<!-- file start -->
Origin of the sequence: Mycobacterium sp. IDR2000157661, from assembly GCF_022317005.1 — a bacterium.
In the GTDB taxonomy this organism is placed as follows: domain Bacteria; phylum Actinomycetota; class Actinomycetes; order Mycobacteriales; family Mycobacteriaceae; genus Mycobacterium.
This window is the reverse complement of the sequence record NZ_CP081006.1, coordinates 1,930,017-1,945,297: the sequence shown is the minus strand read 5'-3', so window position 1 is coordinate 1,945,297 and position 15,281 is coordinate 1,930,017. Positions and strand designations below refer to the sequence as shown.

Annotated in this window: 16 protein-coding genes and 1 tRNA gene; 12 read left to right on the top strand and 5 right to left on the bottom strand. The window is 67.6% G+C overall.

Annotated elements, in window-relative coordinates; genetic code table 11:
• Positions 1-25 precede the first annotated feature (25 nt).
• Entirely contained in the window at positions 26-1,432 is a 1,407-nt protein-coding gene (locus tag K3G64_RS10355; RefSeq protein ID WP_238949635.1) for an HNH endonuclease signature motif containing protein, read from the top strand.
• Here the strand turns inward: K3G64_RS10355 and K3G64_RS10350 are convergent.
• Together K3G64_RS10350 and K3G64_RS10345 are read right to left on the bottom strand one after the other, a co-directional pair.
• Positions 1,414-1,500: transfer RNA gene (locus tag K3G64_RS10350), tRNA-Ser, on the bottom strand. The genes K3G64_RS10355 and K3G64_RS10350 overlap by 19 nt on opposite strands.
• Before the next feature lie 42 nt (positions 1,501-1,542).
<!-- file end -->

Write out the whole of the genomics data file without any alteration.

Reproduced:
Origin of the sequence: Mycobacterium sp. IDR2000157661, from assembly GCF_022317005.1 — a bacterium.
In the GTDB taxonomy this organism is placed as follows: domain Bacteria; phylum Actinomycetota; class Actinomycetes; order Mycobacteriales; family Mycobacteriaceae; genus Mycobacterium.
This window is the reverse complement of the sequence record NZ_CP081006.1, coordinates 1,930,017-1,945,297: the sequence shown is the minus strand read 5'-3', so window position 1 is coordinate 1,945,297 and position 15,281 is coordinate 1,930,017. Positions and strand designations below refer to the sequence as shown.

Annotated in this window: 16 protein-coding genes and 1 tRNA gene; 12 read left to right on the top strand and 5 right to left on the bottom strand. The window is 67.6% G+C overall.

Annotated elements, in window-relative coordinates; genetic code table 11:
• Positions 1-25 precede the first annotated feature (25 nt).
• Entirely contained in the window at positions 26-1,432 is a 1,407-nt protein-coding gene (locus tag K3G64_RS10355; RefSeq protein ID WP_238949635.1) for an HNH endonuclease signature motif containing protein, read from the top strand.
• Here the strand turns inward: K3G64_RS10355 and K3G64_RS10350 are convergent.
• Together K3G64_RS10350 and K3G64_RS10345 are read right to left on the bottom strand one after the other, a co-directional pair.
• Positions 1,414-1,500: transfer RNA gene (locus tag K3G64_RS10350), tRNA-Ser, on the bottom strand. The genes K3G64_RS10355 and K3G64_RS10350 overlap by 19 nt on opposite strands.
• Before the next feature lie 42 nt (positions 1,501-1,542).